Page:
What is PIPEDA?
The Personal Information Protection and Electronic Document Act (PIPEDA) is a Canadian data privacy law regulating how organizations in the private sector collect, use, and share personal information. Contained within the act are several provisions for the use of electronic documents (e-documents), particularly concerning their signing, validity, and legal weight.
PIPEDA was enacted by the Parliament of Canada and made into law in April 2000. Every five years, the act is reviewed and updated as deemed necessary by the Office of the Federal Privacy Commissioner. The act was designed to protect consumer data held by e-commerce businesses to help promote customer-business trust.
The act was also partly intended to reassure the EU that Canadian organizations can sufficiently protect the personal data of EU citizens trading and interacting with businesses on this side of the Atlantic. The EU later went ahead and enforced a similar act of their own in 2018, called the General Data Protection Regulation (GDPR), to oversee data protection and privacy for businesses involving EU citizens.
Where does PIPEDA apply?
PIPEDA is a national law that applies to all private organizations in Canada that, in one way or another, gather, utilize, and deal with personal information during their commercial processes. Some provinces, such as Quebec, Alberta, and British Colombia, have their own provincial laws that are substantially similar to PIPEDA. Organizations operating within such territories don’t necessarily have to comply with PIPEDA regulations.
However, any organization that handles personal information across provincial or national borders must observe PIPEDA requirements and laws. These include businesses based in provinces with data privacy laws similar to PIPEDA. All Federal regulated businesses operating in Canada are also subject to PIPEDA.
PIPEDA provisions and responsibilities
The PIPEDA act defines personal details as any subjective information, whether recorded or not, regarding an identifiable individual. In this case, personal information includes:
- Personal identification and orientation details such as ID number, name, ethnicity, and demographic
- Socially subjective information such as evaluation reports, social status, opinions, and comments
- Details in employee files, such as credit records and medical reports
There are, however, a few exceptions in which PIPEDA does not apply. For instance, personal information held by federal, provincial or territorial governments does not fall under PIPEDA regulations. Also, business contact information and publicly available data is not affected by the act.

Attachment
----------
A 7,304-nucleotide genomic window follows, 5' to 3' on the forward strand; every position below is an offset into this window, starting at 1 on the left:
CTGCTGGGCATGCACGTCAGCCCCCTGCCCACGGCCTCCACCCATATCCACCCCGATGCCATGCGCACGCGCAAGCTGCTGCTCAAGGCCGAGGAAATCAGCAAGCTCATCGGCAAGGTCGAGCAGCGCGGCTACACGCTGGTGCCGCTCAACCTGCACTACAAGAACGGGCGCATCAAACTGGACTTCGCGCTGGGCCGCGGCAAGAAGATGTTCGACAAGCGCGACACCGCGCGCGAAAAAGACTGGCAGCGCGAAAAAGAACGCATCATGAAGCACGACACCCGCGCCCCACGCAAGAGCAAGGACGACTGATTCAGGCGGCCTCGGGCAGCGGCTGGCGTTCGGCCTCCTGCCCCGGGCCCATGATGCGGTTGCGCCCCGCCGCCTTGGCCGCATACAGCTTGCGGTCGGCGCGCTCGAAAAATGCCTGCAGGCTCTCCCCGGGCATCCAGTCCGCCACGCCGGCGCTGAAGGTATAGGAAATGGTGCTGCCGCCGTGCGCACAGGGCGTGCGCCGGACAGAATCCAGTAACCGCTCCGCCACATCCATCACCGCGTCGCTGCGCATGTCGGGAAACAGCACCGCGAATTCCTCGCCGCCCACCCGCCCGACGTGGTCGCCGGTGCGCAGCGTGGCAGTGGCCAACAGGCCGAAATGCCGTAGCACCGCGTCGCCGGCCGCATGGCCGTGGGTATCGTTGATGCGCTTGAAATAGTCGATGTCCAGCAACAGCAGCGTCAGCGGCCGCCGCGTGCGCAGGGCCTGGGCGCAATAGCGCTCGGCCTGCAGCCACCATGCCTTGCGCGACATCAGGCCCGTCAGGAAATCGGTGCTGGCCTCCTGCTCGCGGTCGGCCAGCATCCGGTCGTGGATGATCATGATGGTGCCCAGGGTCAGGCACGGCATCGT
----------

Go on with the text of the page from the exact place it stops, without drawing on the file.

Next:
From a general perspective, the act follows a straightforward premise. Any organization compliant with PIPEDA must obtain consent from the individual before it can collect, use, or disclose personal information. There should be transparency when it comes to handling personal data. In other words, the collected information must only be used for the intended purposes of which the individual must consent to and be aware of.
Also, citizens have the right to access their personal data retained within the organization. Anyone can also request changes to their own information to contest or correct inaccuracies.
The PIPEDA act is broken down into 10 fair information principles that dictate how complaint organizations should handle personal information.
Why compliance is a big deal
There is an ever-growing global concern over how organizations, commercial or otherwise, should use personal information collected from consumers and employees. These concerns stem from the fact that many organizations nowadays collect vast amounts of sensitive data from consumers through e-commerce transactions and online interactions.
As a response to the situation, international, regional, and national governments have taken initiatives to safeguard their citizens’ private information when it is in the hands of merchants and institutions. Through data privacy and protection laws, government and standardization agencies can set limits on just how much power organizations have over personal information.
Compliance with such laws and regulations is mandatory for organizations that fall within the targeted group, business model, or region. Failure to comply often attracts fines and other penalties. For instance, recent changes made on the act impose a $100,000 fine for non-compliance.
Staying on the right side of privacy laws calls for businesses to implement proactive data protection measures and follow ethical and considerate practices when handling sensitive, incriminating, subjective, and private data. Overall, these laws and practices make data-driven e-commerce much safer and transparent, which helps build trust among businesses and their customers.